Senator Max Baucus and Representative Dave Camp continue to move forward on tax reform. A package that simplifies and flattens the code while lowering rates is badly needed and could help reinvigorate our stagnant economy. One of the dangers of comprehensive reform is that economically-damaging policies can work their way into the code too. Earlier this year Chairmen Baucus and Camp formed working groups to gather tax reform ideas from various stakeholders. The Joint Committee on Taxation (JCT) recently summarized those comments and published their report.
In a troubling development, the JCT report only includes comments in support of a carbon tax and excludes those comments opposed. AFP’s substantive arguments against a carbon tax were omitted. Two other groups, the National Association of Manufacturers and the National Rural Electric Cooperative Association, also urged Congress to oppose carbon or energy taxes and their comments were omitted from the final report as well.
JCT’s report mentions carbon taxes five times, all in favor of imposing this damaging tax that will drive up energy prices, cost American jobs and undoubtedly grow government. Those comments include:
- The Economic Policy Institute’s recommendations (page 463)
- The Center for American Progress’s recommendations (page 468)
- The Roosevelt Institute Campus Network’s recommendations (page 469-70)
- The American Enterprise Institute’s recommendations (page 485)
- Working Group on Energy’s summary of other comments (page 503)
Nowhere does the JCT report mention that other commenters (at least AFP, NAM and the rural co-ops) oppose this painful tax and recommended against it in their comments. In early April, AFP submitted comments on a range of much-needed tax reforms. We included a section (pages 20-24) that discussed why carbon taxes are a bad idea, including:
- The economic impact of higher energy costs,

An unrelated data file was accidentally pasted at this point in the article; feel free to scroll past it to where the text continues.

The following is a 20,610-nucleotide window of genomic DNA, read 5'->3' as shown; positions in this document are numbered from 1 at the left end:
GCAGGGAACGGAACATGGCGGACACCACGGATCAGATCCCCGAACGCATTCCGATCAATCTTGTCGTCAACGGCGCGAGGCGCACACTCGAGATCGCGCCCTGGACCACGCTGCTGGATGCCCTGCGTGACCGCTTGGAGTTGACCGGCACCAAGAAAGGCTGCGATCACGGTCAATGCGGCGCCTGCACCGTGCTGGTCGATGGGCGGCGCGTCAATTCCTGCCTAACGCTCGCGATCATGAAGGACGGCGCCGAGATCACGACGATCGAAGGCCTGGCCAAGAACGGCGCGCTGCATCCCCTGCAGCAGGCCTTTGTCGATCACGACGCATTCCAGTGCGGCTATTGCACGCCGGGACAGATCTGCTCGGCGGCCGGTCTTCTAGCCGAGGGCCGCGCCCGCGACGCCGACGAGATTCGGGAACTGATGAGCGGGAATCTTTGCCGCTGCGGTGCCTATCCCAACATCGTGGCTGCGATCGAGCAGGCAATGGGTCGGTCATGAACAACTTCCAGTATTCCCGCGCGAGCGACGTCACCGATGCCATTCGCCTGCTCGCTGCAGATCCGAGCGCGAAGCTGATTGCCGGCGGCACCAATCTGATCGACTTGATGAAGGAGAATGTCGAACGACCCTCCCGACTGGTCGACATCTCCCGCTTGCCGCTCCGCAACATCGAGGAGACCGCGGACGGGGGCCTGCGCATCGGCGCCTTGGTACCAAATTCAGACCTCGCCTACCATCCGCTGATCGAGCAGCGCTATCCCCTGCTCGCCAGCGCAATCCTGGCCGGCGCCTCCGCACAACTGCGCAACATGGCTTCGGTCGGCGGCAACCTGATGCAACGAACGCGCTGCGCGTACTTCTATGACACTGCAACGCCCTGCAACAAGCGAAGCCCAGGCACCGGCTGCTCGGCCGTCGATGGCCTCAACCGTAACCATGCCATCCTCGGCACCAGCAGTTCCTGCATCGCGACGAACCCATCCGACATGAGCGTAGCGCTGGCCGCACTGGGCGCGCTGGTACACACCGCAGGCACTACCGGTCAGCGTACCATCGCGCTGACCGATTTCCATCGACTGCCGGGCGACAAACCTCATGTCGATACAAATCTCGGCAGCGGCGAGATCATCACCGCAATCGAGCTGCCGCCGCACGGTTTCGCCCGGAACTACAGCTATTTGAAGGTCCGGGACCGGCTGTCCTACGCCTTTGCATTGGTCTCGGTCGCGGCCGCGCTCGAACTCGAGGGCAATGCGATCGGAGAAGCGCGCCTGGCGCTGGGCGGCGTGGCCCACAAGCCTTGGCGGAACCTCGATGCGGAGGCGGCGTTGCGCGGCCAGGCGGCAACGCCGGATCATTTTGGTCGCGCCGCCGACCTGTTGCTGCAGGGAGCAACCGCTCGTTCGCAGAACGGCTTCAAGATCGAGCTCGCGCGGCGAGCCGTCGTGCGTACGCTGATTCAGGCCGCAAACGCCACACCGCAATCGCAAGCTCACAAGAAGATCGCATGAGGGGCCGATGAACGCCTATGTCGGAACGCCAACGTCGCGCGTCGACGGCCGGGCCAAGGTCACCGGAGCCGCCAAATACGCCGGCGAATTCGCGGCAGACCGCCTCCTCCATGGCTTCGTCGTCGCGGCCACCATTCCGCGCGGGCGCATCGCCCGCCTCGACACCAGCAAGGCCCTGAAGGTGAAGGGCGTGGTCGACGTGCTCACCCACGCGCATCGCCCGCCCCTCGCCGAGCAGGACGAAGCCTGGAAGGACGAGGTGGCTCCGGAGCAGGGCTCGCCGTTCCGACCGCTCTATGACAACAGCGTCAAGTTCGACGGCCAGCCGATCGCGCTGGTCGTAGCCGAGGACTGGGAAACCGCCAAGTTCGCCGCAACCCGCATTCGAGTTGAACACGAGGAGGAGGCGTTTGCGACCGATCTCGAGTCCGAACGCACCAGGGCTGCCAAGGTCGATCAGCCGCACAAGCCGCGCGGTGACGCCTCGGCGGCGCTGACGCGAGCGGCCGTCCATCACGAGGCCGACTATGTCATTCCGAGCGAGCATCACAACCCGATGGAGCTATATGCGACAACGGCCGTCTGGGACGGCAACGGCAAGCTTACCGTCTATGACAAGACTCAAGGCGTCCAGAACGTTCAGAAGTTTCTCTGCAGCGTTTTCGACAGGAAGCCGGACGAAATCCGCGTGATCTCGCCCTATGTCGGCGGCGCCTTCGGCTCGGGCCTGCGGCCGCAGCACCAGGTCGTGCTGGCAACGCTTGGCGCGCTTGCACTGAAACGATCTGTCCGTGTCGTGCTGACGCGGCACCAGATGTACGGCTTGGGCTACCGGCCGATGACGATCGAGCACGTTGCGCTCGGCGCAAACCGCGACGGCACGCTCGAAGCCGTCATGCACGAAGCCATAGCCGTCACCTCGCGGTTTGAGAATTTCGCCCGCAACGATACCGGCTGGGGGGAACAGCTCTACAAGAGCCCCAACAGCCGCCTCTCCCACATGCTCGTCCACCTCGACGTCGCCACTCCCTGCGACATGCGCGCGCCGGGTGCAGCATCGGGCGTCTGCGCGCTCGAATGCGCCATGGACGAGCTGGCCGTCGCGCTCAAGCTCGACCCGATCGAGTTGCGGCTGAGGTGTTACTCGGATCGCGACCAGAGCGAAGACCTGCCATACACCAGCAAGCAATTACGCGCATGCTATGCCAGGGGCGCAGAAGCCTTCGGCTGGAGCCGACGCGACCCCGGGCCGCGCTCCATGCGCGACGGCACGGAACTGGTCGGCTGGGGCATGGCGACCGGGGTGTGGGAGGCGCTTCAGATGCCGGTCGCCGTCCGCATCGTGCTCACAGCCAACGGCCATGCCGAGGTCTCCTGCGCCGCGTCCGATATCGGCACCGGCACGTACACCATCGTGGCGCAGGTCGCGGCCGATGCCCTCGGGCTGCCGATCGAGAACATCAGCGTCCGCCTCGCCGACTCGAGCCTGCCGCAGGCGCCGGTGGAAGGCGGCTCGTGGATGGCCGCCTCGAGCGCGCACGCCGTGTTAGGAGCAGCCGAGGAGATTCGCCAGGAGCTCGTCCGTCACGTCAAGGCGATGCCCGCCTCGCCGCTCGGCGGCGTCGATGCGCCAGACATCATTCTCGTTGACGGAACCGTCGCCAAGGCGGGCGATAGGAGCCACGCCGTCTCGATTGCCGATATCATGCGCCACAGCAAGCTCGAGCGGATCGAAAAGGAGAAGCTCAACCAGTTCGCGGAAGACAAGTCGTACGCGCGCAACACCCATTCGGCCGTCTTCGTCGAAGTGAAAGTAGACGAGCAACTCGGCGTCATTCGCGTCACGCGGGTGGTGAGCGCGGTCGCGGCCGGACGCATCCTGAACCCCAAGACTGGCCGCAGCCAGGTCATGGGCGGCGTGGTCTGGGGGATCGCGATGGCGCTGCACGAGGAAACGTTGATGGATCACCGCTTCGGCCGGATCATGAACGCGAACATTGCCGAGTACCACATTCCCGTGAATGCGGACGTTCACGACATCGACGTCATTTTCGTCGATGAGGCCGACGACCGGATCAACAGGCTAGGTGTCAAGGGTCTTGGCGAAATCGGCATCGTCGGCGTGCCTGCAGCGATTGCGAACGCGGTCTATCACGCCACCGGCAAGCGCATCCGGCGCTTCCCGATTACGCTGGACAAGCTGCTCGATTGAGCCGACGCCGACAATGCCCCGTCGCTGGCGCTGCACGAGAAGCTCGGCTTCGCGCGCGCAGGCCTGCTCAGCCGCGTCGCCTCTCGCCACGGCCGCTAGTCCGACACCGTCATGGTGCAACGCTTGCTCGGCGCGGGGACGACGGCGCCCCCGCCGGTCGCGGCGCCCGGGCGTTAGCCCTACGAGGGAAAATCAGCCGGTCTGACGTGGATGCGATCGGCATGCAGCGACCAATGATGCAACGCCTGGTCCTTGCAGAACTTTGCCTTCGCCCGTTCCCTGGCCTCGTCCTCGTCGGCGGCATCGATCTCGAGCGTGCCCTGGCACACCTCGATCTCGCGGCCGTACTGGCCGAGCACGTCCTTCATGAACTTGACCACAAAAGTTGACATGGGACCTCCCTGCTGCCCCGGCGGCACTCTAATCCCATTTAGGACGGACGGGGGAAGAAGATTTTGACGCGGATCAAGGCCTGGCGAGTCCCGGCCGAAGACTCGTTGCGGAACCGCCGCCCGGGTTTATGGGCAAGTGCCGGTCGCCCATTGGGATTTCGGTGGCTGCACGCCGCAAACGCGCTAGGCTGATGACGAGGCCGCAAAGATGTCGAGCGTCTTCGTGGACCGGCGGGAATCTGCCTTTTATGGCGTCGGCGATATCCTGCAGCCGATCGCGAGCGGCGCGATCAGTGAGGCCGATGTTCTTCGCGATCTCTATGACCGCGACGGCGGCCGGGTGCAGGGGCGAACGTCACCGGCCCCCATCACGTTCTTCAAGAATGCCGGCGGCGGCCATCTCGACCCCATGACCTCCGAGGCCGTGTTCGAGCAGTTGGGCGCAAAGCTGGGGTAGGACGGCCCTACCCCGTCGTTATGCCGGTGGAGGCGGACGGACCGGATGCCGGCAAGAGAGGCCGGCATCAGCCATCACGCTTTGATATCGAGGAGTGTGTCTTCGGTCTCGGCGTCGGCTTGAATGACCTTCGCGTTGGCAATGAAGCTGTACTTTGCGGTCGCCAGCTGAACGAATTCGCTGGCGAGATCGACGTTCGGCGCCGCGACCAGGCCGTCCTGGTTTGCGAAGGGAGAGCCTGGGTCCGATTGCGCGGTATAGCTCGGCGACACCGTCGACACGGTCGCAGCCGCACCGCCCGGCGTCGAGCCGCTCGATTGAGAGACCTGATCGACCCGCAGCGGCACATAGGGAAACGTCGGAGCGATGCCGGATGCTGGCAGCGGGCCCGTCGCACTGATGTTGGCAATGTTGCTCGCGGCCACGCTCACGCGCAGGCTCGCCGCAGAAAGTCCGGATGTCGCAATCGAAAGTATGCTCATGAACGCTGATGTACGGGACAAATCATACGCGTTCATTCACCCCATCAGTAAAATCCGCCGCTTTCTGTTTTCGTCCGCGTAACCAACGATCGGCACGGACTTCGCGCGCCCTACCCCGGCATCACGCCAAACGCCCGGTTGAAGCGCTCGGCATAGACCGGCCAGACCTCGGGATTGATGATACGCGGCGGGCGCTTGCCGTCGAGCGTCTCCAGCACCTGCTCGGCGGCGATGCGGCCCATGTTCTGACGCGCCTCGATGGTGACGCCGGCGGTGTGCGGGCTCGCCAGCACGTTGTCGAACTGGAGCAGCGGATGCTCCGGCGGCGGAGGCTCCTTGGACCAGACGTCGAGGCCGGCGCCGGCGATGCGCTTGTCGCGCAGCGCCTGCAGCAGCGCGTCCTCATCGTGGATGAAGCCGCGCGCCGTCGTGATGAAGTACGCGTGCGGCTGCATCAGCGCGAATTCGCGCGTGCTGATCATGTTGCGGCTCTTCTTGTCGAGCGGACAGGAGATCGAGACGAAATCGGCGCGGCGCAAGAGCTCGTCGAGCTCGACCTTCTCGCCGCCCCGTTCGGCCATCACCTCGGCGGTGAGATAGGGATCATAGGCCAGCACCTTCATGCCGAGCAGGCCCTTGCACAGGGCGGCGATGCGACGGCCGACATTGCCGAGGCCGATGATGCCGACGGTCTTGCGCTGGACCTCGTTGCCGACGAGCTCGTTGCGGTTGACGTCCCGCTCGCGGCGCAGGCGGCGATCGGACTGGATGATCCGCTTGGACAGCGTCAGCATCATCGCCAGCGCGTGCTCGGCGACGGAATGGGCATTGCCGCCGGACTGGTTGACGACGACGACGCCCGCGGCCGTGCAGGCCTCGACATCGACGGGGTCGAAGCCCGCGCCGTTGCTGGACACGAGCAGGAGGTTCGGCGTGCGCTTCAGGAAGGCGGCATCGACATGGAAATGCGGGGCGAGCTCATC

- The fact that carbon taxes act like a VAT increasing costs at each stage of production, and
- That carbon taxes are likely to have minimal environmental benefit.
None of these policy concerns were included in JCT’s report, conspicuously denying those with interest in tax reform the opportunity to weigh the costs associated with imposing a carbon tax on the country.
Thankfully, JCT did include numerous other AFP comments in their report. In total AFP recommended 23 specific code changes or policy considerations Congress should bear in mind when advancing tax reform. Eighteen of AFP’s recommendations were mentioned, in whole or in part, in JCT’s report. Two of the issues that AFP discussed were not specifically covered in the report: our desire to eliminate the Marginal Well Credit and indexing marginal individual income tax brackets to wage growth). Three issues AFP commented on were covered in the report but AFP’s position was excluded: our desire to eliminate the Enhanced Oil Recovery Credit, our opposition to a carbon tax and the possibility of phasing out the Mortgage Interest Deduction.
AFP is glad to see that comprehensive tax reform is moving forward. It is also gratifying to see that Chairmen Baucus and Camp are soliciting ideas from a broad range of stakeholders. However, we are concerned that opposition to a carbon tax was apparently excluded from the JCT summary report. In other sections of the report when there were positions on both sides of an issue, JCT included both positions. Why not do so for an issue as contentious as a carbon tax?
Is the committee sandbagging for a carbon tax?